Pile of leaves or woodcuts that you dumped in the fall should be left in the same place all winter. Small animals such as hedgehogs or wild hamsters retreat to these quarters for their hibernation – if they are woken up early, this is life-threatening for the little garden guests.

Do not protect sensitive trees

Trees are particularly at risk of frost damage when the sun shines at sub-zero temperatures. As the sun-facing side of the trunk warms up, the bark there expands. The side facing away from the sun, however, remains frozen. The resulting tensions cause the bark to tear. The wounds are often a gateway for bacteria, fungi and pests. Young fruit and ornamental trees that have not yet formed a bark are particularly at risk.

Experts recommend painting them white with a special paint that is available in every garden center and specialist retailer. “The light shade reflects the sun’s rays, thus preventing the bark from heating up too much and thus preventing tension cracks,” says the Federal Association of Gardening, Landscaping and Sports Field Construction (BGL). Before painting, you have to carefully remove moss and lichen from the trunk. The paint should be applied with a brush in frost-free weather and renewed once if necessary in late winter. The root area of ​​the trees should also be protected. Foliage is quite simply suitable for this.

Do not water evergreen plants

The evergreens need water even in winter. When the sun shines, water evaporates from the leaves. But if the ground is frozen at the same time, the roots cannot provide for replenishment. The water is stuck in the ground as ice. It should therefore be poured as soon as the soil has thawed a little.

Let plants “sweat” under frost protection

Many plants in the garden are wrapped up well over the winter. But that can become a problem towards the end of winter: the air heats up on sunny days, and there can still be frost at night. If the temperatures rise in early spring, you should therefore unpack the plants for a few days. However, the material should be close at hand should the frost return. You should never wrap the plants with air- and light-impermeable materials. Underneath, they sweat too much and could push ahead too soon.

Remove the light from potted plants

Exotic potted plants do not tolerate frost and therefore overwinter indoors, for example in the basement. The problem: evergreen species also have their leaves in winter. These include, for example

  • oleander,
  • laurel,
  • Date palm and various types of citrus.

These specimens must not be too dark during hibernation. Behind a pane of glass in a conservatory or greenhouse, however, the light is usually less intense than in the open air. Then you have to watch out for low temperatures. This is how the plants shut down their metabolism.

Enter the lawn when it is snowing

If a lot of snow falls, they say: no walking on the lawn. “By walking on or driving on the snow thickens – this leads to an air exclusion”. And that can lead to the development of typhula rot.

Salt generously

What you also have to consider when it comes to snow and ice: road salt is poison for the garden. The grit damages hedges, trees and beds if it gets into the ground together with the meltwater. In most federal states and municipalities, private users are forbidden to apply road salt anyway. Hedges, shrubs and bushes near the road that come into contact with road salt require special care.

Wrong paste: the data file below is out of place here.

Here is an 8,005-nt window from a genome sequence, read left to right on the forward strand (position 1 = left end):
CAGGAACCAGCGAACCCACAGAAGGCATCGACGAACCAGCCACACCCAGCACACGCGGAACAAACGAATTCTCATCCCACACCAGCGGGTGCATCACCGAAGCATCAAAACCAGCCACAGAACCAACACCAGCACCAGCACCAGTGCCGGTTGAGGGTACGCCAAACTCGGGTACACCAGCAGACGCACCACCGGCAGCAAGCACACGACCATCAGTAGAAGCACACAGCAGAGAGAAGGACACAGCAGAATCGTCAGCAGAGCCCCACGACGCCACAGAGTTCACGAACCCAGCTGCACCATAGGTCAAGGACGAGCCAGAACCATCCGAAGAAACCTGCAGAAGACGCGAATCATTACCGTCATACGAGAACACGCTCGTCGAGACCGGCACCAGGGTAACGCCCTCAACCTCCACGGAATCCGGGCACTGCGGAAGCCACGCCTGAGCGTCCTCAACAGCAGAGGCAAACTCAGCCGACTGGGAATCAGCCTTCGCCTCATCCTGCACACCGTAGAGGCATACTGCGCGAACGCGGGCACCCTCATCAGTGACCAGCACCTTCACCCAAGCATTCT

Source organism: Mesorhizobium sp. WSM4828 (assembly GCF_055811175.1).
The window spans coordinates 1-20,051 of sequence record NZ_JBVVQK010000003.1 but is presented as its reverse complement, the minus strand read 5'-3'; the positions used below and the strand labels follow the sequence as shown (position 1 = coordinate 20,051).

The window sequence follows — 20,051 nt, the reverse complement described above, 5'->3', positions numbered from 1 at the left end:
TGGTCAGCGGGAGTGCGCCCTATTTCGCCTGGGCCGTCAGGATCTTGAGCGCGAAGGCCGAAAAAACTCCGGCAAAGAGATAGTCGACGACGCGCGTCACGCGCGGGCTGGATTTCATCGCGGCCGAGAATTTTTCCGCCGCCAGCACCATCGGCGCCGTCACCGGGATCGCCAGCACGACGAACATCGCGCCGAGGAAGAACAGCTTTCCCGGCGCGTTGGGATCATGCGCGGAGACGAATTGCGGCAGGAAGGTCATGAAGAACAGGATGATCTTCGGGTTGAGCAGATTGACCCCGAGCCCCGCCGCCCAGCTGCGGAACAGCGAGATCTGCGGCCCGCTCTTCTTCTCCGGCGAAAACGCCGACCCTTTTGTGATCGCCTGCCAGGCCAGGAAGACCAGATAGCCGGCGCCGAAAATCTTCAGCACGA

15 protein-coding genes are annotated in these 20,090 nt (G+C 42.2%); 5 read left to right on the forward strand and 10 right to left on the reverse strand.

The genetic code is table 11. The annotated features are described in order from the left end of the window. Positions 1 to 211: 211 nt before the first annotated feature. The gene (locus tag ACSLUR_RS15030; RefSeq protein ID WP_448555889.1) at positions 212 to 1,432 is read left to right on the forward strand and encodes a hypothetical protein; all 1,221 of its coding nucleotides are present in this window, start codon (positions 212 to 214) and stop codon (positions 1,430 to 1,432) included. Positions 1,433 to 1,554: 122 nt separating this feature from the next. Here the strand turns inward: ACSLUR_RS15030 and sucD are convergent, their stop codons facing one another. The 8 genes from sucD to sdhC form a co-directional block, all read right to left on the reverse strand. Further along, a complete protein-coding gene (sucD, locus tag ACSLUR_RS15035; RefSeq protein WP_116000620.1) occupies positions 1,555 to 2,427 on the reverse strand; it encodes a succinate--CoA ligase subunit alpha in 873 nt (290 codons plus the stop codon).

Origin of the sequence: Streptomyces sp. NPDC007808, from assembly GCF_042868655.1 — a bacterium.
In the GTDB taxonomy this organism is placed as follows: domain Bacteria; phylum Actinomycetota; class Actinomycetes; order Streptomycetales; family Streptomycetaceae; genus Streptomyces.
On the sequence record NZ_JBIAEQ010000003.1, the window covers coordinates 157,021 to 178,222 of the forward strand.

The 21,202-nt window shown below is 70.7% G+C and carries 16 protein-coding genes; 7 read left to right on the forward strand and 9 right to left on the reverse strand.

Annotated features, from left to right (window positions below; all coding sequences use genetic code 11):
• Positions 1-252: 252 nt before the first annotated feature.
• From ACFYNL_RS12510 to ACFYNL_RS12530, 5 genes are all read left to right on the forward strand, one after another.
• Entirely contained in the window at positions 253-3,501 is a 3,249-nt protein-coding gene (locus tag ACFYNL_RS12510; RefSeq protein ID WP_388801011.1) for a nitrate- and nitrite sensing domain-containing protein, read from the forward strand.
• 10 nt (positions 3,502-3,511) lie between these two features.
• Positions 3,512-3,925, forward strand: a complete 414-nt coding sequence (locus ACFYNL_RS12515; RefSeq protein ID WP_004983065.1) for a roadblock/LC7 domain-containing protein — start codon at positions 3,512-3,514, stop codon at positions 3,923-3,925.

Leave masses of snow lying around

If it snows heavily, you have to keep an eye on trees and hedges. If the snow load is too great, branches can break off. It has to be cleared if the snow cover is thicker than ten centimeters or if you notice that the branches are already bending. This affects poorly cut plants in particular. They do not form heavily branched branches. “A thick handbag should be able to stand on a well-grown hedge.”

Store the lawnmower incorrectly over the winter

If fuel remains in the petrol lawnmower’s tank over the winter months, the petrol can harden over time – not only but especially if you operate your garden tools with E10. Resinized fuel contaminates the fuel lines and the carburetor, which could damage them.

However, rust film can easily settle in an empty tank. Our tip for wintering lawn mowers and other gasoline-powered devices: Fill the fuel tank to the top with fresh gasoline and then close the gasoline valve. Now start the device and let it run until the engine stops due to lack of fuel. In this way, the carburettor and lines empty out so that they are not contaminated by gummy petrol during the winter break.

Store pesticides in the cold

The effectiveness of pesticides suffers in cold weather. Frost can even make them unusable. The Rhineland-Palatinate Garden Academy points this out. Garden sheds or garages are therefore the wrong place for storage.

A changed structure is an indication that the funds are no longer suitable. This applies, for example, when they are thick instead of thin or vice versa, become flaky or clumpy or crusty.

Let the garden pond freeze over completely

The garden pond must at least in parts remain frost-free. This is the only way to allow digester gases to escape. These occur at the bottom of the pond when plant remains decompose. Since the fish are also in the lower water zones in winter, they are threatened with poisoning. Therefore, you should definitely remove dead plants and leaves from the pond in autumn.

To keep a hole free, a sheet of Styrofoam or a larger piece of wood that floats on the water is suitable.

Forget water pipes

It’s not just trees, flowers and trees that need protection from the cold. It is at least as important to turn off all water pipes that lead outside. Otherwise the line could burst in severe frost. The water must also be drained from rain barrels and possibly fountains in order to avoid frost damage

Recent Posts